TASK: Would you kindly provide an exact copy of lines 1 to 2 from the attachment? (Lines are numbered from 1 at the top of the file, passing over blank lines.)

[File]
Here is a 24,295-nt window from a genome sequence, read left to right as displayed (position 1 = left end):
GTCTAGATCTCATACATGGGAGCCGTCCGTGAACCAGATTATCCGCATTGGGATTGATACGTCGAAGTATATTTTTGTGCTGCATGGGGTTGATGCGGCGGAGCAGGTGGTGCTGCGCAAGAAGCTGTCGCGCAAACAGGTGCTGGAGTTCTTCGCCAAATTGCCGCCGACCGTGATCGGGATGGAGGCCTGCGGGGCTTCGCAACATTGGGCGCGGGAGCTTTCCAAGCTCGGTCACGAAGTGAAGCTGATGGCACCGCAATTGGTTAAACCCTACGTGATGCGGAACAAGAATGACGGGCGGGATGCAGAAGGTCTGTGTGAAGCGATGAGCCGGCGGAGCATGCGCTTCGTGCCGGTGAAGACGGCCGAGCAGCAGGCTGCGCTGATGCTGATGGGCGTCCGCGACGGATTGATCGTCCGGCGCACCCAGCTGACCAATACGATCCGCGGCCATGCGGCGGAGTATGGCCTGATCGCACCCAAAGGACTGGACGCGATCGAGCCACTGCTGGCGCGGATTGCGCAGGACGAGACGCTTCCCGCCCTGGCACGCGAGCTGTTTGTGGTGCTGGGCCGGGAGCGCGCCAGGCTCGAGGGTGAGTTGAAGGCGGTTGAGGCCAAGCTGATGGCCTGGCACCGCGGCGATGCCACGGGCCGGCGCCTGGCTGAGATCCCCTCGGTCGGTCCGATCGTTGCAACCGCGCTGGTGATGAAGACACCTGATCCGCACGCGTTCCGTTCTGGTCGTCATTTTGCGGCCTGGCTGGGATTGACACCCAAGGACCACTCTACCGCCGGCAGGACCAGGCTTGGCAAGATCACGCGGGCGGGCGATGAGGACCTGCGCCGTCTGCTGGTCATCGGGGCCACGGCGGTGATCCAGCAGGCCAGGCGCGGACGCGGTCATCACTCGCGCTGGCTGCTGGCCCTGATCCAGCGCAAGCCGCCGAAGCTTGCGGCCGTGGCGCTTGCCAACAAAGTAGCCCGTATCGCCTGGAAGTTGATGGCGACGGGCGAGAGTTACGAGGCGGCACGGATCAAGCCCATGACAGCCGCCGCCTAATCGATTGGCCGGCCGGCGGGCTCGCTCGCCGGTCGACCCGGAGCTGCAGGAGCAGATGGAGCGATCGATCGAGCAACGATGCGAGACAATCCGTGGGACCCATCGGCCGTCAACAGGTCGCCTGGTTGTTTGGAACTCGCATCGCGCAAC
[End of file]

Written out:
Here is a 24,295-nt window from a genome sequence, read left to right as displayed (position 1 = left end):
GTCTAGATCTCATACATGGGAGCCGTCCGTGAACCAGATTATCCGCATTGGGATTGATACGTCGAAGTATATTTTTGTGCTGCATGGGGTTGATGCGGCGGAGCAGGTGGTGCTGCGCAAGAAGCTGTCGCGCAAACAGGTGCTGGAGTTCTTCGCCAAATTGCCGCCGACCGTGATCGGGATGGAGGCCTGCGGGGCTTCGCAACATTGGGCGCGGGAGCTTTCCAAGCTCGGTCACGAAGTGAAGCTGATGGCACCGCAATTGGTTAAACCCTACGTGATGCGGAACAAGAATGACGGGCGGGATGCAGAAGGTCTGTGTGAAGCGATGAGCCGGCGGAGCATGCGCTTCGTGCCGGTGAAGACGGCCGAGCAGCAGGCTGCGCTGATGCTGATGGGCGTCCGCGACGGATTGATCGTCCGGCGCACCCAGCTGACCAATACGATCCGCGGCCATGCGGCGGAGTATGGCCTGATCGCACCCAAAGGACTGGACGCGATCGAGCCACTGCTGGCGCGGATTGCGCAGGACGAGACGCTTCCCGCCCTGGCACGCGAGCTGTTTGTGGTGCTGGGCCGGGAGCGCGCCAGGCTCGAGGGTGAGTTGAAGGCGGTTGAGGCCAAGCTGATGGCCTGGCACCGCGGCGATGCCACGGGCCGGCGCCTGGCTGAGATCCCCTCGGTCGGTCCGATCGTTGCAACCGCGCTGGTGATGAAGACACCTGATCCGCACGCGTTCCGTTCTGGTCGTCATTTTGCGGCCTGGCTGGGATTGACACCCAAGGACCACTCTACCGCCGGCAGGACCAGGCTTGGCAAGATCACGCGGGCGGGCGATGAGGACCTGCGCCGTCTGCTGGTCATCGGGGCCACGGCGGTGATCCAGCAGGCCAGGCGCGGACGCGGTCATCACTCGCGCTGGCTGCTGGCCCTGATCCAGCGCAAGCCGCCGAAGCTTGCGGCCGTGGCGCTTGCCAACAAAGTAGCCCGTATCGCCTGGAAGTTGATGGCGACGGGCGAGAGTTACGAGGCGGCACGGATCAAGCCCATGACAGCCGCCGCCTAATCGATTGGCCGGCCGGCGGGCTCGCTCGCCGGTCGACCCGGAGCTGCAGGAGCAGATGGAGCGATCGATCGAGCAACGATGCGAGACAATCCGTGGGACCCATCGGCCGTCAACAGGTCGCCTGGTTGTTTGGAACTCGCATCGCGCAAC